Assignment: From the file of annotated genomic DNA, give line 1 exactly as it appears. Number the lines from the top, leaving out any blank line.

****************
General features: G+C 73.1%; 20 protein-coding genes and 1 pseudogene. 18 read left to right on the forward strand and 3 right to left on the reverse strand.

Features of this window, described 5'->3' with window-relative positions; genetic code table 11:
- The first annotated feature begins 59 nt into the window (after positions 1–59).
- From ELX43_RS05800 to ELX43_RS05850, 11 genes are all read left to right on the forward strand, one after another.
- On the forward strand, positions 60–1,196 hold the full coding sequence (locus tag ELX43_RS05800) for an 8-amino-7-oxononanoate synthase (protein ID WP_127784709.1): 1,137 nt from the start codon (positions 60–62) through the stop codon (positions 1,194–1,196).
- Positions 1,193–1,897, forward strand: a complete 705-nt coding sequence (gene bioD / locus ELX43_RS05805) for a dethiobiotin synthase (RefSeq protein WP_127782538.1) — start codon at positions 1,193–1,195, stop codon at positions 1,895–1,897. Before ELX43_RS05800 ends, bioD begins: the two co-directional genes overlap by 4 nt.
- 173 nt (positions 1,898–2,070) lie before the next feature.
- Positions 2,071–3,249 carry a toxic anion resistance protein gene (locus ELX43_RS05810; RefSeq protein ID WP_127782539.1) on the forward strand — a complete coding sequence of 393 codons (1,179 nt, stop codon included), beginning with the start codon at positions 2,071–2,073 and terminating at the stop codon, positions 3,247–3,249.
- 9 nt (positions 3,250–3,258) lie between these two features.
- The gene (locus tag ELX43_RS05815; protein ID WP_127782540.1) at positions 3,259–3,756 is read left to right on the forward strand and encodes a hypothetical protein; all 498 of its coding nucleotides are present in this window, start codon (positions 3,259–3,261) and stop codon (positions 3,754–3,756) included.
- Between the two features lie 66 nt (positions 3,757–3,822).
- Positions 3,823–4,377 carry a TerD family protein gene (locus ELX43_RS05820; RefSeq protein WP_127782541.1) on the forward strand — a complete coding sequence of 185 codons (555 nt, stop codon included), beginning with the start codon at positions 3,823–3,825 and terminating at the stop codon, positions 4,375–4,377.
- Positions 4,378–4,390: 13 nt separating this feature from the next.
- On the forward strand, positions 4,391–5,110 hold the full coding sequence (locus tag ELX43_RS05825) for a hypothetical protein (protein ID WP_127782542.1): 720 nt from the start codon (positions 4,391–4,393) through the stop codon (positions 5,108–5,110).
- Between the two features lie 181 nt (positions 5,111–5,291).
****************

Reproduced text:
General features: G+C 73.1%; 20 protein-coding genes and 1 pseudogene. 18 read left to right on the forward strand and 3 right to left on the reverse strand.